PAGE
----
AAC Publications - http://publications.americanalpineclub.org

Avalanche, Poor Position, Eyeglasses Removed, New Hampshire, Huntington Ravine


New Hampshire, Huntington Ravine

On March 13, 1988, at 1000 Charles Graves (36) and Robert Kaufman (26) started up a mixed snow/ice climb known as Damnation Gully. The climbers found neve in between pitches of solid water ice and so decided only to rope up and belay the steeper sections of the gully. At 1230 they were climbing side by side, one meter apart, when they approached a cornice guarding the exit of their gully. They were on easy angled ledge covered with a half meter of snow and 16 meters below the top of the gully. Graves noticed that the snow was becoming “funky” and instructed Kaufman to traverse right to the rock. As Graves began his traverse, sugar snow started to trickle down from beneath the cornice, directly onto him. This was quickly followed by a slow, shallow river of wet snow which piled up against Graves’ body and dislodged him from his stance. Luckily, Kaufman was only involved in the edge of the avalanche and was able to maintain his stance. Throughout his 300 meter fall, Graves remained conscious and recalls attempting to arrest, becoming airborne, removing an ice ax dangling from his forehead and landing on a snow slope near the floor of the ravine where he finally was able to arrest his fall. As Graves finished bandaging his wounds, a solo climber, who had witnessed the fall, came to his aid. The climber, using an ice ax attached to Graves crampons, dragged him feet first another 300 meters to the Huntington rescue cache. Word of the accident was sent to the Harvard Cabin caretaker who in turn radioed the USFS Snow Rangers at Hermit Lake for assistance. The Rangers transported Graves with their Thiokol Sno Cat to the AMC Pinkham Notch Camp arriving at 1520. Graves was then transferred to Gorham Ambulance and transported to Androscoggin Valley Hospital, in Berlin, for treatment of a severely lacerated forehead, sprained knee, ankle and multiple contusions. (Source: Mike Pelchat, New Hampshire Mountain Rescue Service)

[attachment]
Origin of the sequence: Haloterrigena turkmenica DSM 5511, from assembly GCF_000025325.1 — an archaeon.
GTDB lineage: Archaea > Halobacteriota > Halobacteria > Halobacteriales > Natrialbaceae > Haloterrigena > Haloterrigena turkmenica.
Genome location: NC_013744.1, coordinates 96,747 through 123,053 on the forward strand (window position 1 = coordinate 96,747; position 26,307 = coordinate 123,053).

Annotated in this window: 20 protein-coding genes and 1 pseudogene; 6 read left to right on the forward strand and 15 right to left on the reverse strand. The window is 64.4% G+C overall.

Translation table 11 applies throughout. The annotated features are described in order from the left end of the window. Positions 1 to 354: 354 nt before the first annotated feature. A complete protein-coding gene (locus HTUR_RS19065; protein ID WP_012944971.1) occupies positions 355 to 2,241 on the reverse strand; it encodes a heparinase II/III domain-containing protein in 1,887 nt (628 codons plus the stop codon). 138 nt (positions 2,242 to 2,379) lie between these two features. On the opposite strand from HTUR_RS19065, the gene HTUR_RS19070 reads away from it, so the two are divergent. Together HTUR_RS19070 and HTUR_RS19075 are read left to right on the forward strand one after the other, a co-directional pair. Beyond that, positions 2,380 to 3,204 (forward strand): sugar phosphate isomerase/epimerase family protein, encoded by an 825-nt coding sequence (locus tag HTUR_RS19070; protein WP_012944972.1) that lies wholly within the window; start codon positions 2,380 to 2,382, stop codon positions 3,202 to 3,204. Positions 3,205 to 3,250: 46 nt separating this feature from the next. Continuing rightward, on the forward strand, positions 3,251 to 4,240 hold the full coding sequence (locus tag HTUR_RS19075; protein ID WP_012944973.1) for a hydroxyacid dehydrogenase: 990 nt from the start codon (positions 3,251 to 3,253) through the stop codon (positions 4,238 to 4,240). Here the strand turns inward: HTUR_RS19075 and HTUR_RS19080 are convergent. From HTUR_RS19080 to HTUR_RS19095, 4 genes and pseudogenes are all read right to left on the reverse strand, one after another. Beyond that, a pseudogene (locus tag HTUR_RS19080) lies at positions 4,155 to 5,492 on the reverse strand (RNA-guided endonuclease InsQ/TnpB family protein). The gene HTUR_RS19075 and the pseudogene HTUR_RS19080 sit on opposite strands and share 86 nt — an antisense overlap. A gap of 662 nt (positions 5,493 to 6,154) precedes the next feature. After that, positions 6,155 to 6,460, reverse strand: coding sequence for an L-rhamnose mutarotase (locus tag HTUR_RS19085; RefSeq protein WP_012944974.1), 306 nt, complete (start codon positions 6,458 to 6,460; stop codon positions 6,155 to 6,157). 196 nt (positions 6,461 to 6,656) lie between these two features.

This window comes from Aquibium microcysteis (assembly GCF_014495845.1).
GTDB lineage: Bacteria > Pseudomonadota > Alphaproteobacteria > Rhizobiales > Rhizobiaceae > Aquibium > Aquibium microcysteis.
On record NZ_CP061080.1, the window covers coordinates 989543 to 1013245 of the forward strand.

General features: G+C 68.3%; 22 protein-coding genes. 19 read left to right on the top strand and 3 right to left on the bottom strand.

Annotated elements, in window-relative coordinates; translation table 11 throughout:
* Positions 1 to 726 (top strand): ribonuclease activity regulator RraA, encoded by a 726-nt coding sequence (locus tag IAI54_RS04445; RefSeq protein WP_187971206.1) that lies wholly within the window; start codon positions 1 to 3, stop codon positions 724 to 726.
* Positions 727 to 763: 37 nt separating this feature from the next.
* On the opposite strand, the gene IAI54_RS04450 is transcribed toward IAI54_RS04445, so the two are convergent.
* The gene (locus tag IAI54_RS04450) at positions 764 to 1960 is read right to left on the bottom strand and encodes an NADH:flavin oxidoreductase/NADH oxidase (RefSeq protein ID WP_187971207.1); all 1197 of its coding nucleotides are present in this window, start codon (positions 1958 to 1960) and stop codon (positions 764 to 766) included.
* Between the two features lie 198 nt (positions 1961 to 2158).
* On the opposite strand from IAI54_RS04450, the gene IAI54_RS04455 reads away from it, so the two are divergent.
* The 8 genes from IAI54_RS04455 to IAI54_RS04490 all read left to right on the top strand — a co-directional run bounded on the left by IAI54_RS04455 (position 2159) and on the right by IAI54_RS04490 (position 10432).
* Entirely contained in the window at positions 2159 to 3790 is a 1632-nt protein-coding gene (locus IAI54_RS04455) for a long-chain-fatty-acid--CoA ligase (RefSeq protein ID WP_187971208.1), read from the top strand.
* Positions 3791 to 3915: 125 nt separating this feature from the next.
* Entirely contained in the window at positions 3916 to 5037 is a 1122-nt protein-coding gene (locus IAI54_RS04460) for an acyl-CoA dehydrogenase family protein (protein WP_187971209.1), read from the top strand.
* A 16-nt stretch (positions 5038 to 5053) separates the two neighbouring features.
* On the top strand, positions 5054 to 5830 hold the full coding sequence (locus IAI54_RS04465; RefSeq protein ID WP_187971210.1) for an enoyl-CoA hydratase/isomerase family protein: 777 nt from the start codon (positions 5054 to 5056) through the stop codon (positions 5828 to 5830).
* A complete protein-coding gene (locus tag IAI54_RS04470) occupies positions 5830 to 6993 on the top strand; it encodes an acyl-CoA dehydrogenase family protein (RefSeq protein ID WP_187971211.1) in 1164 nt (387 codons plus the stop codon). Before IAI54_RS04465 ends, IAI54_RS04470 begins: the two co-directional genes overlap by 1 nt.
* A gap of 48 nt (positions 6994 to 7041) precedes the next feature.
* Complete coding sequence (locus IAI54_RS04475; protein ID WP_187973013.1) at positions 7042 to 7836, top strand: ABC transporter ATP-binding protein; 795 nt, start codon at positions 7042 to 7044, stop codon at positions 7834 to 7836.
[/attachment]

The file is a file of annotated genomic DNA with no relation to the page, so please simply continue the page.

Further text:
Graves is an expert climber with 18 years’ climbing experience in mountain ranges from Alaska to Mexico, as well as having climbed every route in Huntington’s several times. Graves reported two factors that probably put him in the path of the avalanche. First, as he approached the top of the gully, a little voice from within his gut told him to move right and finish the climb on the rock. For some reason he ignored this voice and continued straight up. Secondly, Graves is near-sighted and had removed his eye glasses since they had fogged up. He felt that had he been able to see properly, he would have noticed the weird snow conditions at the top of the gully and would have moved right earlier. Graves suffered relatively minor injuries compared to the severity of his fall and lack of a helmet. He was probably somewhat cushioned during the fall by being inside the avalanche. (Source: Mike Pelchat, New Hampshire Mountain Rescue Service)